In The Presence of Prayer Flags
There was something completely peaceful, completely centering, completely healing about listening to the sound of prayer flags flapping in the wind. Many times it was the only sound around. I found myself wanting to just stand there, sometimes amongst hundreds of prayer flags, listening, breathing, feeling.
Prayer flags are inscribed with auspicious and sacred emblems, symbols, and texts in the forms of invocations, mantras, and sutras. All of which are prayers and blessings. Prayers and blessings for long life, good fortune, health, wealth, peace. Prayers and blessings for happiness, prosperity, protection from harm, strength. Prayers and blessings for wish-fulfillment, luck, harmony, wisdom, merit, compassion.
It is believed that when the wind moves prayer flags, even with the slightest breeze, these prayers and blessings become activated, and then are carried through the air in a spiritual vibration across the vicinity. Not only does the flag planter, but everything that is touched by the wind, and all sentient beings, benefit from the prayers and blessings that are carried by the wind.
No wonder I just wanted to stand there, surrounded by prayer flags moving in the wind. No wonder it felt so peaceful, centering, and healing to be in the presence of prayer flags.
Prayer flags are everywhere in Bhutan. In front of homes, hotels, shops, temples, monasteries, religious sites, places of spiritual importance. On rooftops and near roads. Down in the valleys, up on the hillsides. On bridges, over rivers, and at mountain passes. Attached to trees, and amongst red rice and other fields. Alongside, surrounding, or attached to chortens and prayer wheels. You see them when walking in the villages, when trekking, and when driving. They are placed where people gather for a special reason. Prayer flags are part of everyday life for the Bhutanese, and part of their Buddhist religion.
Many prayer flags are made out of five colors. Each color represents the five elements on a physical level, the building blocks of both our bodies and the environment. Yellow is earth; green is water; red is fire; white is air/wind/cloud; and blue is sky/space. (Although some sources assign the colors a bit differently.) On a spiritual level the five colors represent the five emotions, the five Wisdoms of Buddha, the five Buddha Families, the five Meditating Buddhas, and the five directions. These five colors also symbolize some of the prayers and blessings above.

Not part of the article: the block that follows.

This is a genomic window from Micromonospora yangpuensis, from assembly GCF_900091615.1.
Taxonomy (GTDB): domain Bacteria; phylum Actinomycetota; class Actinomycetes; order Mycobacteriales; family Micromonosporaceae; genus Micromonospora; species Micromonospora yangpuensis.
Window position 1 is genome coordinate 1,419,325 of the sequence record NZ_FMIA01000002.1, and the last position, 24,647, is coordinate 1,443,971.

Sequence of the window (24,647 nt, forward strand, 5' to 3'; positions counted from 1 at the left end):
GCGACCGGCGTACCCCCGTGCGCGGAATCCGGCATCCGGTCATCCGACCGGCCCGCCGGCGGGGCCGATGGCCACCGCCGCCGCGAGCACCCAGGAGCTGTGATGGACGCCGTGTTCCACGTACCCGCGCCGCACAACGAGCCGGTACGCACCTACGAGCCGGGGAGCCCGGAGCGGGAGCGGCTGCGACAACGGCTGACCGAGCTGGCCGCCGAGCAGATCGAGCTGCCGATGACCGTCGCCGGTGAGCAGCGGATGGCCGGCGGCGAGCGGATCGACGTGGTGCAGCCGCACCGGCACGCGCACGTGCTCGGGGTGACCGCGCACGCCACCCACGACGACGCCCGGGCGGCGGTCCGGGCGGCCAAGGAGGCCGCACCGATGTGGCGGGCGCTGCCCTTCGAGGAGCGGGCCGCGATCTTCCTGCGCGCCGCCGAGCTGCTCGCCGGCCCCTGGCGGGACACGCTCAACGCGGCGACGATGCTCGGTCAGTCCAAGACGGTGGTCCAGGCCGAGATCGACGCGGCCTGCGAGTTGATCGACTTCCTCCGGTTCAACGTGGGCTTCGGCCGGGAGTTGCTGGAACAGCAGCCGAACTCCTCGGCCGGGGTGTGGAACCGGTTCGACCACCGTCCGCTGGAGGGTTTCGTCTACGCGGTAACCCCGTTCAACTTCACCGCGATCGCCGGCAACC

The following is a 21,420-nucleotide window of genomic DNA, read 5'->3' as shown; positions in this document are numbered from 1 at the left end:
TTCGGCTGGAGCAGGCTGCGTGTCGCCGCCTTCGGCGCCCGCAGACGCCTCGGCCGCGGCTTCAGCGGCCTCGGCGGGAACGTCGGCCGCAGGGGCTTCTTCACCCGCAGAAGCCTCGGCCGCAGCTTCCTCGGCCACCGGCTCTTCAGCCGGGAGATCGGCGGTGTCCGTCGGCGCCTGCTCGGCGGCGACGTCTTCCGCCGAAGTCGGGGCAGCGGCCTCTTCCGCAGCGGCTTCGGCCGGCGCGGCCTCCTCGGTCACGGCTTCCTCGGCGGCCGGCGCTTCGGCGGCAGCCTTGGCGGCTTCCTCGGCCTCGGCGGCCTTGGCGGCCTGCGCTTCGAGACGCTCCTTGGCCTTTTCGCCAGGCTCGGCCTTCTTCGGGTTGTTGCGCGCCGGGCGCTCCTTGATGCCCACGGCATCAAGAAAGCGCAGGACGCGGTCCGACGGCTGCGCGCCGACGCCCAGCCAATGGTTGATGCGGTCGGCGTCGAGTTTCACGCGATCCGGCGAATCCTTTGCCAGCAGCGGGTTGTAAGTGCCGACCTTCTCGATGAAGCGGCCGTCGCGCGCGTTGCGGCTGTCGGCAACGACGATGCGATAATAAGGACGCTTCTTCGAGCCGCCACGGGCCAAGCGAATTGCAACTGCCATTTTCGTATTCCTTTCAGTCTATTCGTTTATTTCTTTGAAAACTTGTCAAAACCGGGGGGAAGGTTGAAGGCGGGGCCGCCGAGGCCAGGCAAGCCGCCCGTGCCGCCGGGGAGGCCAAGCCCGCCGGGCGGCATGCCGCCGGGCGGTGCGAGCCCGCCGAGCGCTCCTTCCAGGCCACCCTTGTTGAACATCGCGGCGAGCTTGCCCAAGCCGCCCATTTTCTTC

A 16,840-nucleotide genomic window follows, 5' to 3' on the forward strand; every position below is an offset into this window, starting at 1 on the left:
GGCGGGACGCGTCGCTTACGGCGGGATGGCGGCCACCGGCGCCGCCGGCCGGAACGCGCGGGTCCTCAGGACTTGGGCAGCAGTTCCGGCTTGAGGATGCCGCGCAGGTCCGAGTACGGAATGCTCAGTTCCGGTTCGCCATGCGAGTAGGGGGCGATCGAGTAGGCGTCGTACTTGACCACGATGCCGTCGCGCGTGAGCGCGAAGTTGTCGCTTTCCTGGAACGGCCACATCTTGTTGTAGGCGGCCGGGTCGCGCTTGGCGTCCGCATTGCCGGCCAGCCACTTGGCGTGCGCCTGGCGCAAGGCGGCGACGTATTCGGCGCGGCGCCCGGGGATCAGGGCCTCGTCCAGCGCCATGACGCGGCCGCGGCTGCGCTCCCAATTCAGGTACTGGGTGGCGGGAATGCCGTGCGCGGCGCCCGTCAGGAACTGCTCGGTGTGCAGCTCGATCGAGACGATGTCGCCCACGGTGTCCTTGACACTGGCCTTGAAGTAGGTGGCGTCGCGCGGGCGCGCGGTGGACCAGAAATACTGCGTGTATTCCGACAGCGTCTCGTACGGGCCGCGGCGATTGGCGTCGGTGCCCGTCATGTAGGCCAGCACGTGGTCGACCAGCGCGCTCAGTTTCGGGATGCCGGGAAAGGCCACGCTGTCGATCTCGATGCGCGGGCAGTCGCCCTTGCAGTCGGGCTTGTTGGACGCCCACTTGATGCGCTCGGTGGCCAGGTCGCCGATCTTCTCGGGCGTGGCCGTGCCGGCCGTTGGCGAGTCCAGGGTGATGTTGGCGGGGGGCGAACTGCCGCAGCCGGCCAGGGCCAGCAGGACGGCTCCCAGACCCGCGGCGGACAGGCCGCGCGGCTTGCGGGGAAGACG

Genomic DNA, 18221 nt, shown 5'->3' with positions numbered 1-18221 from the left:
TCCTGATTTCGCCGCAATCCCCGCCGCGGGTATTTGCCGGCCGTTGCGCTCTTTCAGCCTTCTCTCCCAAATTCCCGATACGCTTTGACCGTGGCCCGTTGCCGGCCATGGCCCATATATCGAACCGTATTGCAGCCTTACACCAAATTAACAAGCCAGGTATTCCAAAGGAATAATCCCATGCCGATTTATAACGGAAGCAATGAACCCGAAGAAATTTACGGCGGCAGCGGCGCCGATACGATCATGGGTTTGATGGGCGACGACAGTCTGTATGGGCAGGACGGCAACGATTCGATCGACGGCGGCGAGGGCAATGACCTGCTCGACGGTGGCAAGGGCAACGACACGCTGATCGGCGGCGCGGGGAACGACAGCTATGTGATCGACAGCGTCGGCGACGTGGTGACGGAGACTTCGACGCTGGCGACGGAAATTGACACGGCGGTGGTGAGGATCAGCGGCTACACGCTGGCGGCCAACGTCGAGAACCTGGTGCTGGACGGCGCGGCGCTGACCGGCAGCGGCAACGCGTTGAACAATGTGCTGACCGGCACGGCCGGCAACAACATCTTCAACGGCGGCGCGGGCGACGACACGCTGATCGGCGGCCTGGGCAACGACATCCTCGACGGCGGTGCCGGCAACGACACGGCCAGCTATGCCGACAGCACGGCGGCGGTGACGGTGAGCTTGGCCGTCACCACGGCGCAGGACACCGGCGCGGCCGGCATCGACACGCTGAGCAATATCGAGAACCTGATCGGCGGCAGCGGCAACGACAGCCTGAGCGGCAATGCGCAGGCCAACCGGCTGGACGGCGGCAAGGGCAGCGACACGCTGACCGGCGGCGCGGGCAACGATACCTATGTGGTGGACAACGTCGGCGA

There are several types of prayer flags in Bhutan. Lungdhar are square or rectangular in shape, made of the five colors, are connected along their top edges, and hung horizontally or diagonally on a string. In the center of each flag a prevalent symbol is printed, the Wind Horse (Lungta), which is a horse that carries on its back the wish-fulfilling jewel of enlightenment.
Darchor, also made of the five colors, are very tall vertical flags attached to poles planted in the ground. Darchor translates as “to increase life, fortune, health and wealth for all sentient beings.”
Lhadhar, the largest flag, are also very tall vertical flags. They are white in color, usually have no text, and contain ribbons of red, yellow, and blue. Lhadhar are displayed in front of important places, such as monasteries and palaces, and one must be formally dressed to enter these places. Lhadhar represent victory over the forces of evil, and are commonly inscribed with the four powerful animals, the tiger, the snow lion, the dragon, and the Garuda (a celestial royal bird). These animals are also on the four outside corners of a Lungdhar prayer flag, surrounding and guarding the Wind Horse.
Goendhar, the smallest prayer flags, are located in the middle of a rooftop of a home. Rectangular in shape, they are white with ribbons of green, red, yellow, and blue attached to the edges. These flags are blessings for welfare, prosperity, and harmony in the family.
Very tall white prayer flags, Manidhar, are also vertical and attached to poles. They are raised on behalf of a deceased person, as a way of remembering the person who died. It is believed that there are benefits from hoisting batches of 108 (an auspicious number) of Manidhar prayer flags. Although, hoisting one flag is just as beneficial.
Prayer flags are considered holy, and should be treated with respect. When raising or hanging prayer flags, it is important to keep in mind this saying: “May all sentient beings everywhere receive benefit and find happiness.”
While I bought some Lungdhar prayer flags to hang in my back yard at home to remind me of Bhutan, I miss seeing the colorfulness of the prayer flags everywhere. I miss hearing their flapping sound in the wind. And I miss being in their peaceful, centering, and healing presence.
Sweet (and healing) Travels!
Prayer flag information credits:
Tobgay, one of my Bhutanese guides
kagyucentre.com Lungta (Wind Horse) Prayer Flags
bhutanjewel.com Bhutan Prayer Flags
bhutantravelportal.com Bhutanese Prayer Flags
Lonely Planet Bhutan guidebook
Wikipedia Prayer Flag
For more photos, please see Photo Friday.17 comments